Representatives of Organized Labor, including several from the Niagara County Building & Construction Trades Council, were joined by officials from the Western New York Area AFL-CIO Labor Federation (WNYALF) , the PPG, the CEJ, the Western New York Council on Occupational Safety & Health (WNYCOSH) and the Niagara County-based, Faith-Based Niagara Organizing Alliance for Hope (NOAH) organizing group, at the news conference that was held on Tuesday (October 12th) outside the Holiday Inn Express & Suites on Niagara Falls Boulevard in Niagara Falls.
The Holiday Inn Express site was chosen for several reasons, officials said, including the fact the Niagara County IDA-financed project has created what was described as “just above poverty wage level jobs,” and that it was the scene of a non-Union Construction being killed on the job and another who was severely injured due to unsafe working conditions.
“Between 2003 and 2009, IDAs gave out three-point-three-billion dollars in tax exemptions, which could have created one-hundred-and-twenty-thousand jobs if gone to direct job creation. But you can’t rebuild a hurting economy on low-wage jobs (that IDA projects help fund),” Niagara-Orleans CLC President Briggs said.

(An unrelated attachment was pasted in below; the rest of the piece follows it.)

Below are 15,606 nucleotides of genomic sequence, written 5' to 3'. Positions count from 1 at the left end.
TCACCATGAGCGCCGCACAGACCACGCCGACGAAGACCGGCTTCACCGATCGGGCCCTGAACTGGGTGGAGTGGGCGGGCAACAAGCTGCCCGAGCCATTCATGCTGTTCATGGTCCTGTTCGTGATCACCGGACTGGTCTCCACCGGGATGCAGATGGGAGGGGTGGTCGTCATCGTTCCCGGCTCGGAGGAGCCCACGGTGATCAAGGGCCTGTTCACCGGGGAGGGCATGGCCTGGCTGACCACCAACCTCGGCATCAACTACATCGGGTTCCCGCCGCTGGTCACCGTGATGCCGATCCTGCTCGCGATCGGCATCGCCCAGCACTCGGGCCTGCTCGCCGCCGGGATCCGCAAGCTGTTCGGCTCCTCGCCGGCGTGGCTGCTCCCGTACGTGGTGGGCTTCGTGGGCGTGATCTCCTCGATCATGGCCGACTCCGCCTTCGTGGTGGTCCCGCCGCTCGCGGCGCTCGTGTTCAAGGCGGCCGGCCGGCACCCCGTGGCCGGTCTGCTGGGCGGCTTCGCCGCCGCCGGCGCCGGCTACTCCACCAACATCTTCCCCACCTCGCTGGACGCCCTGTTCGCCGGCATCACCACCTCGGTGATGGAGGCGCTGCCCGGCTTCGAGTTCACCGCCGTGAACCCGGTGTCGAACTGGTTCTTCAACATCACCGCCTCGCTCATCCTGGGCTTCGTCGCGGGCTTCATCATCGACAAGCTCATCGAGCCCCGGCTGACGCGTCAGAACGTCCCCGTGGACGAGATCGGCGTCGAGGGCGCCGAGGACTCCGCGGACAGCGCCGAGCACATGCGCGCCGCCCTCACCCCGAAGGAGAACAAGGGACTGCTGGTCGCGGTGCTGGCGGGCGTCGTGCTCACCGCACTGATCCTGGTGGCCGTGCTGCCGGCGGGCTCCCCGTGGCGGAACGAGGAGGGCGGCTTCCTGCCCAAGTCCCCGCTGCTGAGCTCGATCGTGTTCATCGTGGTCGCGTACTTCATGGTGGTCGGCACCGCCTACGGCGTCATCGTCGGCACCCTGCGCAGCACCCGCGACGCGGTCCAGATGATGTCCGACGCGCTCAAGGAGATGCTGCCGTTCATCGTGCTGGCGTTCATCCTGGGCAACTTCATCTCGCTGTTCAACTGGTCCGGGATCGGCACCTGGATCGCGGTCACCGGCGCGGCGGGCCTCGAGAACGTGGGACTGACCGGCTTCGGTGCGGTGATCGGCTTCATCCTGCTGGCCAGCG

“We’re here today to also announce that we are all working together to ensure economic development that creates a good economy that ‘all’ of Western New York needs. The ‘elephant’ in the room are IDAs and we intend to hold our elected officials accountable in the voting booth. We need to put an end to projects like the Holiday Inn Express. It is time to hold the individuals giving away our money accountable. This money is spent in the name of job creation, but it isn’t creating the good jobs our communities need. It’s time the people in our community have a voice! They want jobs! Good-paying jobs so they can feed their families,” Briggs added.